Cheerleading is Harder than It May Seem to Others

There is some debate over whether cheerleading is a sport or not. However, the people who are involved in it do claim that it is, hands down, one of the hardest sports around. The reason is simple. It takes grace, poise, and extreme strength. They must be able to lift their teammates and have the ability to jump high, stay balanced, and more. Ask any cheerleader if she is an athlete and she will tell you that she is. To prove it, here are just a few other reasons cheerleading is harder than it may seem to others.

During a football game, the cheerleader’s job is to encourage her team. As a person in the stands, you only get a glimpse of what they are able to do. Admittedly, you may still get to see them toss each other into the air, do splits, cartwheels and other activities, but you do not always see what they really do when they are the ones who are on the field or taking center stage.

A cheerleader may spend many months preparing for a competition. They have to practice their routines much the same as a football player must practice their play. However, with football or other sports, you have an entire game to make points and take home a win. In competition, a cheerleader has only 2 and a half minutes to prove that they are worthy of winning.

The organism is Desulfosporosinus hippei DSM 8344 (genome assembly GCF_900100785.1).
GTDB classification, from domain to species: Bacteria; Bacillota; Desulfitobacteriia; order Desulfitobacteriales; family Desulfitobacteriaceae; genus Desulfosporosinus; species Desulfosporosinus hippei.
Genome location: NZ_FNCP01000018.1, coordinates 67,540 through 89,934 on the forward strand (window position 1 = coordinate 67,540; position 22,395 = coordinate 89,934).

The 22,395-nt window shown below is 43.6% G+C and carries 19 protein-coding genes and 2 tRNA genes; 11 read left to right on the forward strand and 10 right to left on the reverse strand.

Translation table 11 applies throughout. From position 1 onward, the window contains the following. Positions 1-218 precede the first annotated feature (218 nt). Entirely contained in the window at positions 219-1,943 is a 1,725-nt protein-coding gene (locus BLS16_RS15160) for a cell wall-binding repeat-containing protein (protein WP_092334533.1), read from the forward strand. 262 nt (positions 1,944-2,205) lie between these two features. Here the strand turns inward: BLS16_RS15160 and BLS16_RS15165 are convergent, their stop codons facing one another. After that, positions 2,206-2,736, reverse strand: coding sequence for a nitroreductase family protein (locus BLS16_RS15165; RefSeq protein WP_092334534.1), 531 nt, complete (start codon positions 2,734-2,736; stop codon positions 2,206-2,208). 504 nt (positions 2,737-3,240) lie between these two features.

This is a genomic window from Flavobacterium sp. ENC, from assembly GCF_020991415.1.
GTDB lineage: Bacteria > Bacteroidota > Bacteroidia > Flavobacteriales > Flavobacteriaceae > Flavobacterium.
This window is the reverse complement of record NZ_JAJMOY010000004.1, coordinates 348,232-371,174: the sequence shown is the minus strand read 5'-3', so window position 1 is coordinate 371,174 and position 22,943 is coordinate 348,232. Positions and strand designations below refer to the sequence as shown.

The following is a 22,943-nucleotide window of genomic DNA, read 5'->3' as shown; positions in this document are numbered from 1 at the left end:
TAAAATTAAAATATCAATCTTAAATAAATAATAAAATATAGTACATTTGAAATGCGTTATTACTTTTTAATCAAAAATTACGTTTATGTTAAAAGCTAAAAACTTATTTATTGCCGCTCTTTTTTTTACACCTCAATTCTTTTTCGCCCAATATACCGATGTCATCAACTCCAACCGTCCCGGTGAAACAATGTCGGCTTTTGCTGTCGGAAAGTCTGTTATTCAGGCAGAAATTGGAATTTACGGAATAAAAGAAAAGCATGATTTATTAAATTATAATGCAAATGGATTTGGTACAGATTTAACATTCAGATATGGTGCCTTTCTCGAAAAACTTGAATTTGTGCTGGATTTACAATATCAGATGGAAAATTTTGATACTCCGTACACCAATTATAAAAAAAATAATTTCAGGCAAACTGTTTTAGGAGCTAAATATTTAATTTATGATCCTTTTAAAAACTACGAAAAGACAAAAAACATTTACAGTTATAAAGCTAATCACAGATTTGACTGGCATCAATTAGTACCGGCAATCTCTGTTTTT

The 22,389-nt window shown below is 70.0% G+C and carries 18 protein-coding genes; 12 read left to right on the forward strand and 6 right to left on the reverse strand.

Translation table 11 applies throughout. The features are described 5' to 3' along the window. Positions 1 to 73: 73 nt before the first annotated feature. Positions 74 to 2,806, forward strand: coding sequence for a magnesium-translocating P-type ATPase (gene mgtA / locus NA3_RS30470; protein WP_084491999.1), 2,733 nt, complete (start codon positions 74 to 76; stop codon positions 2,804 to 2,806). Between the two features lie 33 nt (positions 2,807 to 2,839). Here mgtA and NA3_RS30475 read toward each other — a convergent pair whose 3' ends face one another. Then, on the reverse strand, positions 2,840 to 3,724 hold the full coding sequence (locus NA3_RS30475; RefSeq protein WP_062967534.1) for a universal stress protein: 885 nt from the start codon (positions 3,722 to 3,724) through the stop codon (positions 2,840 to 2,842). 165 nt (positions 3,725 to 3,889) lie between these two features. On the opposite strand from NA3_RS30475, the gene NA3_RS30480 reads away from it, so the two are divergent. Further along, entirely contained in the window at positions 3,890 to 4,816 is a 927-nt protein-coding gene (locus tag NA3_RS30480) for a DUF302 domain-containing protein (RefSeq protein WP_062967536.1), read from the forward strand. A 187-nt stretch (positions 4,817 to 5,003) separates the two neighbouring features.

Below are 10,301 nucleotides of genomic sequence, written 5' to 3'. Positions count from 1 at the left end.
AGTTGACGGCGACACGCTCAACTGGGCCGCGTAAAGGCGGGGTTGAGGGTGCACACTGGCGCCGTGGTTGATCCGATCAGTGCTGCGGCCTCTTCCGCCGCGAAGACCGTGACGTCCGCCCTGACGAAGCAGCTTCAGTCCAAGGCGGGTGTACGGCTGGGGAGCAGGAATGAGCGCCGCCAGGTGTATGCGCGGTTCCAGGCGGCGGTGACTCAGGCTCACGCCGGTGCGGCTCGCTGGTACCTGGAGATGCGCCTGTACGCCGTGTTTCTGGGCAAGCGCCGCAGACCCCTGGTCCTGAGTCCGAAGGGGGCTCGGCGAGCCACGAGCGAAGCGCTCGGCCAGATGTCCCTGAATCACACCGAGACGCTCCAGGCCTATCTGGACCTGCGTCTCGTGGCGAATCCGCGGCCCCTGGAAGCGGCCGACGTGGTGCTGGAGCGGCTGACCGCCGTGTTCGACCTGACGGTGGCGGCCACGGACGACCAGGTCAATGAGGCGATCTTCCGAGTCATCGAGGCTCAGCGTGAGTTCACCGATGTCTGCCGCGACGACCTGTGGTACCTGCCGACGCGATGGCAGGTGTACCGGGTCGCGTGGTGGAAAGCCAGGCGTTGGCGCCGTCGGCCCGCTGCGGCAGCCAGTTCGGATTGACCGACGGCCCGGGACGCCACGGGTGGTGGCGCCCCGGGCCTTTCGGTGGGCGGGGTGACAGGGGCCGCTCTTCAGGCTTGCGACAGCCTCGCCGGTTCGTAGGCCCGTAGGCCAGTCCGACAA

During that two-minute time frame, everyone on the team has to move together as one. When a cheerleader is supposed to be climbing the pyramid, she has to be in position before the pyramid is formed. She must be smiling, she must look great while she is climbing, and she must be light enough that her teammates can hold her up. Along with that, she must also know how to climb up in a way that she does not cause injury to her team or make the pyramid tumble prematurely.

When she jumps into the air, it may look like she is simply jumping to those who are watching. There is a style to it. Toes are pointed, knees are at the right angle, smiles are in place, and even if she happens to land wrong, she still must keep pushing herself to finish the routine without limping. If that doesn’t make it a hard sport, I am not sure what else you would call it.

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